Life cycle assessment to compare the environmental impacts of different wheat production systems

Taki, Morteza and Soheili-Fard, Farshad and Rohani, Abbas and Chen, Guangnan (2018) Life cycle assessment to compare the environmental impacts of different wheat production systems. Journal of Cleaner Production, 197 (1). pp. 195-207. ISSN 0959-6526

Abstract

The share of fossil-based resources in the implementation of agricultural activities in Iran is very high. In
this context, it is important to determine the environmental impacts of energy use in agricultural activities. The purpose of this study was to evaluate and compare the energy consumption and total environmental impacts of irrigated and rainfed wheat production in central Iran, Mahyar plain. For this purpose, data were collected from 120 irrigated and 90 rainfed wheat farms in three different farm size (<2 ha, 2e4 ha and more than 4 ha), through questionnaires and site visits. In this study, standard ISO life cycle assessment methodology was used to evaluate the total impact of all consuming inputs on environmental pollution and show the main hotspot in the production chain. Results of energy analyses showed that large farms used more energy per unit of farm land than that of small farms. Farmers also used higher input energy for irrigated wheat in comparison with rainfed system. The overall energy use efficiency for per unit farm of irrigated wheat production was only half of rainfed wheat production. Results of Life Cycle Assessment (LCA) models show that rainfed wheat actually produced more pollution
than irrigated wheat production because of lower yield in ha. In this study, the rate of Abiotic Depletion
(AD) and Acidification (AC) impact were 0.002e0.003 kg Sb eq and 8.991e11.863 kg SO2 eq for wheat production (irrigated and reainfed), respectively. Also the Ozone Layer Depletion (OLD) and Photochemical Oxidation (PO) were calculated 0.00002e0.00004 kg CFC11 eq and 0.145e0.174 kg C2H4 eq for wheat production (irrigated and reainfed), respectively. The results showed that the main hotspots for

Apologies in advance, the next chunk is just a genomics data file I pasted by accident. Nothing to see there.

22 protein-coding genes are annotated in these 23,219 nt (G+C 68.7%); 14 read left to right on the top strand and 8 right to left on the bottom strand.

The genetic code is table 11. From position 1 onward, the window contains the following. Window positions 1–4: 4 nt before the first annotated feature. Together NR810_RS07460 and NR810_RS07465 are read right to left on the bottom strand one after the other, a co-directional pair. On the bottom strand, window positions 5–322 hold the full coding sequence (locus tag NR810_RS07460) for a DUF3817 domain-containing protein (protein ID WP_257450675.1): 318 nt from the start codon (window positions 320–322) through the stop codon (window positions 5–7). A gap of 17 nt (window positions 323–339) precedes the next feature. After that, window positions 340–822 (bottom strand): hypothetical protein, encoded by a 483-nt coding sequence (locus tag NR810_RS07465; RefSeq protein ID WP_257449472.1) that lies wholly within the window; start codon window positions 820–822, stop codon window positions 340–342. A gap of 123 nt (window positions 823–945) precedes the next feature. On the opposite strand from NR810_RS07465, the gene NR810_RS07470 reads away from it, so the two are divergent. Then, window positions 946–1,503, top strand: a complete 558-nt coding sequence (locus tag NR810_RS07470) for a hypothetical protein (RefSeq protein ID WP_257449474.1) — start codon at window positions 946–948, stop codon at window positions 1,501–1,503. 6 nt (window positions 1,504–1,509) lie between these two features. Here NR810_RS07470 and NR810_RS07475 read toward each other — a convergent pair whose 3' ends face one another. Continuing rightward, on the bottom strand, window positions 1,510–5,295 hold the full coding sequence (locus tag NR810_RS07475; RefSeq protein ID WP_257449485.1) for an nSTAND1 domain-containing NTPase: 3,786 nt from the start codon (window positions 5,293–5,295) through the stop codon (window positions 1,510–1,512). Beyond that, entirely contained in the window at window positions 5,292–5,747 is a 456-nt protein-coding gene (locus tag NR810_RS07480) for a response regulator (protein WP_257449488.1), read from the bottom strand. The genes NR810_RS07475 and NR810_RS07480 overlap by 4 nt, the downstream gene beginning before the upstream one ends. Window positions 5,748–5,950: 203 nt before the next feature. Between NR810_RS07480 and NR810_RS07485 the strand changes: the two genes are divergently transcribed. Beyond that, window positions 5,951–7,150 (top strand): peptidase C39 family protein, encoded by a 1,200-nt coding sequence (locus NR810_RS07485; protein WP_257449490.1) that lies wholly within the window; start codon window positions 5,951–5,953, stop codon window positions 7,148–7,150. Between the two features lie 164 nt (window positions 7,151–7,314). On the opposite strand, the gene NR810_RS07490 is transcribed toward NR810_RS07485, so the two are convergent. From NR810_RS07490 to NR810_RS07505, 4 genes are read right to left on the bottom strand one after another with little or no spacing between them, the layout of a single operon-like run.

irrigated and rainfed wheat production were chemical fertilizers and diesel fuel. Based on the results, it is
suggested to use more intensive cropping systems (such as solar greenhouse) to decrease the intensity of
input energy and increase the output level of productions with minimum environmental pollution.


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Item Type: Article (Commonwealth Reporting Category C)
Refereed: Yes
Item Status: Live Archive
Additional Information: Accepted version embargoed until 1 Oct 2019 (12 months), in accordance with the copyright policy of the publisher.
Faculty / Department / School: Current - Faculty of Health, Engineering and Sciences - School of Civil Engineering and Surveying
Date Deposited: 29 Jun 2018 00:27
Last Modified: 29 Jun 2018 00:34
Uncontrolled Keywords: sustainable agriculture; wheat production; energy consumption; environmental analysis
Fields of Research : 05 Environmental Sciences > 0502 Environmental Science and Management > 050205 Environmental Management
Socio-Economic Objective: D Environment > 96 Environment > 9603 Climate and Climate Change > 960302 Climate Change Mitigation Strategies
Identification Number or DOI: 10.1016/j.jclepro.2018.06.173
URI: http://eprints.usq.edu.au/id/eprint/34363

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